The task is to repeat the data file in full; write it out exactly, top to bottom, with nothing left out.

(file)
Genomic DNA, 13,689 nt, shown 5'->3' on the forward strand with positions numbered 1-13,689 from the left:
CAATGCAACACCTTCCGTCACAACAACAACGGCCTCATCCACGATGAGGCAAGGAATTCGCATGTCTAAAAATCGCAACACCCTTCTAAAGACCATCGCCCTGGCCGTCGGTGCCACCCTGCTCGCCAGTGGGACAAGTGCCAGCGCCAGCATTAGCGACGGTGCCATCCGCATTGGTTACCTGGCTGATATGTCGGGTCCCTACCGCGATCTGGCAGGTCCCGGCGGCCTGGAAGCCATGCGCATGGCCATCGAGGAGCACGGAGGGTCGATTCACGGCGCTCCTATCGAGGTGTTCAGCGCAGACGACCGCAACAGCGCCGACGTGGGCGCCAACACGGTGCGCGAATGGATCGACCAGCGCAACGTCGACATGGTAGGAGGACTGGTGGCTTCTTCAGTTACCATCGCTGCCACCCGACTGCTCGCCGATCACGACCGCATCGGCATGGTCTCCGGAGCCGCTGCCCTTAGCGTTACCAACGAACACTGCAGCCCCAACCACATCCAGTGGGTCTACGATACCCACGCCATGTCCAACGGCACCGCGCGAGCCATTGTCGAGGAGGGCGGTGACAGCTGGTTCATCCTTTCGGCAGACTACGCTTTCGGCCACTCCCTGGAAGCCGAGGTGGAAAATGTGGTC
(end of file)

Genomic DNA, 13,689 nt, shown 5'->3' on the forward strand with positions numbered 1-13,689 from the left:
CAATGCAACACCTTCCGTCACAACAACAACGGCCTCATCCACGATGAGGCAAGGAATTCGCATGTCTAAAAATCGCAACACCCTTCTAAAGACCATCGCCCTGGCCGTCGGTGCCACCCTGCTCGCCAGTGGGACAAGTGCCAGCGCCAGCATTAGCGACGGTGCCATCCGCATTGGTTACCTGGCTGATATGTCGGGTCCCTACCGCGATCTGGCAGGTCCCGGCGGCCTGGAAGCCATGCGCATGGCCATCGAGGAGCACGGAGGGTCGATTCACGGCGCTCCTATCGAGGTGTTCAGCGCAGACGACCGCAACAGCGCCGACGTGGGCGCCAACACGGTGCGCGAATGGATCGACCAGCGCAACGTCGACATGGTAGGAGGACTGGTGGCTTCTTCAGTTACCATCGCTGCCACCCGACTGCTCGCCGATCACGACCGCATCGGCATGGTCTCCGGAGCCGCTGCCCTTAGCGTTACCAACGAACACTGCAGCCCCAACCACATCCAGTGGGTCTACGATACCCACGCCATGTCCAACGGCACCGCGCGAGCCATTGTCGAGGAGGGCGGTGACAGCTGGTTCATCCTTTCGGCAGACTACGCTTTCGGCCACTCCCTGGAAGCCGAGGTGGAAAATGTGGTC